- Letter: Commissioner Writes to Minister of Justice and Solicitor General Recommending Legislation for Police Information Checks and Vulnerable Sector Checks (PDF)
Information and Privacy Commissioner Jill Clayton has publicly issued a letter she wrote to Minister of Justice and Solicitor General Doug Schweitzer on October 21, 2019 calling for legislation to resolve issues identified by the Office of the Information and Privacy Commissioner (OIPC) and Alberta Court of Queen’s Bench related to police information checks (PICs) and vulnerable sector checks (VSCs).
In August, the Court upheld OIPC Order F2017-87 on judicial review.
The order asserted “…the ability to address and resolve the problems I have identified with the PIC/VSC process lies with the Legislature.” The Court echoed these comments when identifying the “legislative void” surrounding PICs and VSCs.
The order determined that Edmonton Police Service’s (EPS) use and disclosure of an individual’s personal information contravened the Freedom of Information and Protection of Privacy Act (FOIP Act).
Among the findings, the order concluded the individual could not “identify” the information he consented EPS to use to create the VSC as required by the FOIP Act (section 39(1)(b)). The order said that the EPS consent form “makes no reference to information about using investigations, allegations and non-convictions as information that would be included in a VSC.” Despite this, allegations and non-conviction information in police files were used to form both the PIC and VSC.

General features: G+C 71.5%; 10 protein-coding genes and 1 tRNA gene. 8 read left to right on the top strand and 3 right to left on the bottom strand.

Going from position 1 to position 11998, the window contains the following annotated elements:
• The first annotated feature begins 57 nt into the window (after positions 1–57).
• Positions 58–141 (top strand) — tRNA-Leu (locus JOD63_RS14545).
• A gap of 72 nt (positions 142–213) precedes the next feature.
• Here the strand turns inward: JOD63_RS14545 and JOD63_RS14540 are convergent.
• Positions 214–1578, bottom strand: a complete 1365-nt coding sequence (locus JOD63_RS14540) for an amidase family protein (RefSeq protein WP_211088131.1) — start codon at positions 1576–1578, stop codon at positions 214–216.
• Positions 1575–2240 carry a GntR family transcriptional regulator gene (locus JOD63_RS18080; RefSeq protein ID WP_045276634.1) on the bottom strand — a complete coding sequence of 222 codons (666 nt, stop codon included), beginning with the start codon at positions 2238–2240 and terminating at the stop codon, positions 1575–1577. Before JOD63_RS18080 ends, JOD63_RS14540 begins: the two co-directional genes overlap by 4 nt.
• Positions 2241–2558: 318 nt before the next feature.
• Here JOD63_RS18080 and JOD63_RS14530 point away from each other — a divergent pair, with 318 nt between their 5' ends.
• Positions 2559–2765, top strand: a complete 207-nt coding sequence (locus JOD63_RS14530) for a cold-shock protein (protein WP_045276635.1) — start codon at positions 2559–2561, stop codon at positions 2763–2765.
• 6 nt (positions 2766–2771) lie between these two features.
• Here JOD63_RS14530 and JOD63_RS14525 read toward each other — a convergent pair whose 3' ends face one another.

The Court agreed with the order’s findings related to “identifying” information to be used with consent. Justice Robert A. Graesser said:
“To be valid, a consent needs to be an informed consent. ‘Police files’ tells someone nothing, other than a person familiar with what information the police collect and how and where they store it and for how long they store it… [I]t is my view that no individual would intuitively understand that ‘police files’ would include information about unsubstantiated complaints to the police, matters that have been investigated by police for which no action was taken, or matters where charges were laid but the accused was acquitted.”
After the Court issued its decision, the OIPC said in the media that the Commissioner would write to the Government of Alberta on this topic. The OIPC was waiting to see whether EPS would appeal the Court’s decision. EPS did not appeal the Court’s decision.
The decision, including background information, on Edmonton (Police Service) v. Alberta (Information and Privacy Commissioner), 2019 ABQB 587 is available on CanLII.